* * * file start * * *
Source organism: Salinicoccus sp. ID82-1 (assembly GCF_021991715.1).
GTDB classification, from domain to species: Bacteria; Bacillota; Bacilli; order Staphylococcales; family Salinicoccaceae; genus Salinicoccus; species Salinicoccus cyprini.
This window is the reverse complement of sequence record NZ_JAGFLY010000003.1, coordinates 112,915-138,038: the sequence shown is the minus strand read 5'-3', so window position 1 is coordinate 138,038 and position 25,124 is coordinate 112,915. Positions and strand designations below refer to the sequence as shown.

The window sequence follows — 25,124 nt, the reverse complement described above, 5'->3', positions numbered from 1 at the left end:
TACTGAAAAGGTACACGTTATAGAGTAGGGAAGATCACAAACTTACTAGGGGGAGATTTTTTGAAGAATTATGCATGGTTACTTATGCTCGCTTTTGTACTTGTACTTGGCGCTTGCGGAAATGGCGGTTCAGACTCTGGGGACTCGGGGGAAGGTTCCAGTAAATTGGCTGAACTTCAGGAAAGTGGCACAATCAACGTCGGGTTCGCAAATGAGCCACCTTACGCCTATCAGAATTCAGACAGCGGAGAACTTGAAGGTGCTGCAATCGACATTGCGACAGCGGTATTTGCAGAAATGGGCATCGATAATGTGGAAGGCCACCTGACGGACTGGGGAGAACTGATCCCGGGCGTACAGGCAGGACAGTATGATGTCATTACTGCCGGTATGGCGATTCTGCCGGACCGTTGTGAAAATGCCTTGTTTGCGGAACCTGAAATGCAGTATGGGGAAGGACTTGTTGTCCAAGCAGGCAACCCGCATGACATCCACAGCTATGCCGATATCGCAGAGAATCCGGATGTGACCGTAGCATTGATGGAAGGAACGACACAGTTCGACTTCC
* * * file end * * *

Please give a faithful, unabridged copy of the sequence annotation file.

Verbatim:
Source organism: Salinicoccus sp. ID82-1 (assembly GCF_021991715.1).
GTDB classification, from domain to species: Bacteria; Bacillota; Bacilli; order Staphylococcales; family Salinicoccaceae; genus Salinicoccus; species Salinicoccus cyprini.
This window is the reverse complement of sequence record NZ_JAGFLY010000003.1, coordinates 112,915-138,038: the sequence shown is the minus strand read 5'-3', so window position 1 is coordinate 138,038 and position 25,124 is coordinate 112,915. Positions and strand designations below refer to the sequence as shown.

The window sequence follows — 25,124 nt, the reverse complement described above, 5'->3', positions numbered from 1 at the left end:
TACTGAAAAGGTACACGTTATAGAGTAGGGAAGATCACAAACTTACTAGGGGGAGATTTTTTGAAGAATTATGCATGGTTACTTATGCTCGCTTTTGTACTTGTACTTGGCGCTTGCGGAAATGGCGGTTCAGACTCTGGGGACTCGGGGGAAGGTTCCAGTAAATTGGCTGAACTTCAGGAAAGTGGCACAATCAACGTCGGGTTCGCAAATGAGCCACCTTACGCCTATCAGAATTCAGACAGCGGAGAACTTGAAGGTGCTGCAATCGACATTGCGACAGCGGTATTTGCAGAAATGGGCATCGATAATGTGGAAGGCCACCTGACGGACTGGGGAGAACTGATCCCGGGCGTACAGGCAGGACAGTATGATGTCATTACTGCCGGTATGGCGATTCTGCCGGACCGTTGTGAAAATGCCTTGTTTGCGGAACCTGAAATGCAGTATGGGGAAGGACTTGTTGTCCAAGCAGGCAACCCGCATGACATCCACAGCTATGCCGATATCGCAGAGAATCCGGATGTGACCGTAGCATTGATGGAAGGAACGACACAGTTCGACTTCC